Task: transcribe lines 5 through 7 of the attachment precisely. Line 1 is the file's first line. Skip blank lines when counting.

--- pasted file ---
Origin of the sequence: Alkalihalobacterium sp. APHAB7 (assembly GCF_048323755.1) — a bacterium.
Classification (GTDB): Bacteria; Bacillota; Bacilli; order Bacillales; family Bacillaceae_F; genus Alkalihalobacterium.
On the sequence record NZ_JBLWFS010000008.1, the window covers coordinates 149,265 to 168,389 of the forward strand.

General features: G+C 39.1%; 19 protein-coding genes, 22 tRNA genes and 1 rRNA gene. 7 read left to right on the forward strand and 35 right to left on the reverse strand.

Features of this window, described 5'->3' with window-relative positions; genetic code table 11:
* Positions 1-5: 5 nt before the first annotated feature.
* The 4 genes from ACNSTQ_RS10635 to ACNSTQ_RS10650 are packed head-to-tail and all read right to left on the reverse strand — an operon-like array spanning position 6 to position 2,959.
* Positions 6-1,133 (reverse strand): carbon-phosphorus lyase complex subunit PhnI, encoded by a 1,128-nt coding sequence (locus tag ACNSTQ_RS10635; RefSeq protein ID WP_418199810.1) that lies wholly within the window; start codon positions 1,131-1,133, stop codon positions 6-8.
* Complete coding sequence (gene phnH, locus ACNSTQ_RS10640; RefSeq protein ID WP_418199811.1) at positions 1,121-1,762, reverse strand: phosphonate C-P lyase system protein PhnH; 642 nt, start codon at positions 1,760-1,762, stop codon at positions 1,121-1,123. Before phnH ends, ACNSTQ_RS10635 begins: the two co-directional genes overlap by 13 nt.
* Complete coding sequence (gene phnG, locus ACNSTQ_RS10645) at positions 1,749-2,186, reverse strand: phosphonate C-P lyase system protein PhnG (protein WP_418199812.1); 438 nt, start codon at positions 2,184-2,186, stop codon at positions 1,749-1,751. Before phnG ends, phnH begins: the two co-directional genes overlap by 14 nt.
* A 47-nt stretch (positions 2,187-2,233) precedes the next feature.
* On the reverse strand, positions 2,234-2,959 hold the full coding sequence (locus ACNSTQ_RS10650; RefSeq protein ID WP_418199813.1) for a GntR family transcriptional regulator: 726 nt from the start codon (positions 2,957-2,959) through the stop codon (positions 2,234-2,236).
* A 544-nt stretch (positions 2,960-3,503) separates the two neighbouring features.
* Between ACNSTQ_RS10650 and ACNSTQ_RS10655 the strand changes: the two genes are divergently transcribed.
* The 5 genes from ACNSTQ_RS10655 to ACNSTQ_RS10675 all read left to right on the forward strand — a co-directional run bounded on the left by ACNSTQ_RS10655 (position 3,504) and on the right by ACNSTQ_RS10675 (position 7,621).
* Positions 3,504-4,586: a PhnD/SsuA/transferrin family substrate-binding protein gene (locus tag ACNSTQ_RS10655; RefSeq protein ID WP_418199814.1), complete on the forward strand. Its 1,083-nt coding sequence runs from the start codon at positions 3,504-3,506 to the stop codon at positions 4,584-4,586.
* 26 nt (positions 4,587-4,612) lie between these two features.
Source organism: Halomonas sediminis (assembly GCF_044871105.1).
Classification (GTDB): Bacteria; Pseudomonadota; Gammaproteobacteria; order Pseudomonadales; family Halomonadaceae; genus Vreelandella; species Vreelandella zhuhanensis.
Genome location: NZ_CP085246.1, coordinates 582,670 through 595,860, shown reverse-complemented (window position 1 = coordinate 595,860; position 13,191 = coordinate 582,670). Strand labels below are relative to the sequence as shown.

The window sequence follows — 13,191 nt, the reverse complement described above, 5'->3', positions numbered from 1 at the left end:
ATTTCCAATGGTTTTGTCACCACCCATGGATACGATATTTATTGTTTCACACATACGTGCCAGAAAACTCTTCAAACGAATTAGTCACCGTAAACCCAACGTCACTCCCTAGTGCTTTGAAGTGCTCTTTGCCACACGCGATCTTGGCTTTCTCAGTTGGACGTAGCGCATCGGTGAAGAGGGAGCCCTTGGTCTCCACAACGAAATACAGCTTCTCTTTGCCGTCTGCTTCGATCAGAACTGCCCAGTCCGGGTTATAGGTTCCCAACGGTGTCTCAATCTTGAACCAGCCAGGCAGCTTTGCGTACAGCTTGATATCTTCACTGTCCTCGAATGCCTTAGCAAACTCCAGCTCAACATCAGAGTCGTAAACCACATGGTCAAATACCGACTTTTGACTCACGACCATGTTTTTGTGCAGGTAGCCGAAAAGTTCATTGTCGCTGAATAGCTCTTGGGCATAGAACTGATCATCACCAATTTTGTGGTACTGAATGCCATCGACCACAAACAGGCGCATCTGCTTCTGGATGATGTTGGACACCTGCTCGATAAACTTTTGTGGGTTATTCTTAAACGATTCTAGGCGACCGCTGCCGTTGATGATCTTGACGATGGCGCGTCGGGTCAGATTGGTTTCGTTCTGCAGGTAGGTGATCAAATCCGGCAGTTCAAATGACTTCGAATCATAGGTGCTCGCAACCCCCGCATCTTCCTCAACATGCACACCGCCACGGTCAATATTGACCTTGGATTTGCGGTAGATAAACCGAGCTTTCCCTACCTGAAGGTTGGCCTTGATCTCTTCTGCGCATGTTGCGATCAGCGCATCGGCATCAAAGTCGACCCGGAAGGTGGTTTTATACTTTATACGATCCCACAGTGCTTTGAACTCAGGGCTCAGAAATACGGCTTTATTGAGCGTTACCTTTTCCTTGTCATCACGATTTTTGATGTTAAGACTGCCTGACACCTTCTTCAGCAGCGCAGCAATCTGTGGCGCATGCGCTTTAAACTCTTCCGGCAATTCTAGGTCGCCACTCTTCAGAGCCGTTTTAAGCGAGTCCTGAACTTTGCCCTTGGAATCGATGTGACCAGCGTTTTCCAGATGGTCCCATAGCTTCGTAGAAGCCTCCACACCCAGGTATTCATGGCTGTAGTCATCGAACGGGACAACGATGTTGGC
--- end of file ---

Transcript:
Features of this window, described 5'->3' with window-relative positions; genetic code table 11:
* Positions 1-5: 5 nt before the first annotated feature.
* The 4 genes from ACNSTQ_RS10635 to ACNSTQ_RS10650 are packed head-to-tail and all read right to left on the reverse strand — an operon-like array spanning position 6 to position 2,959.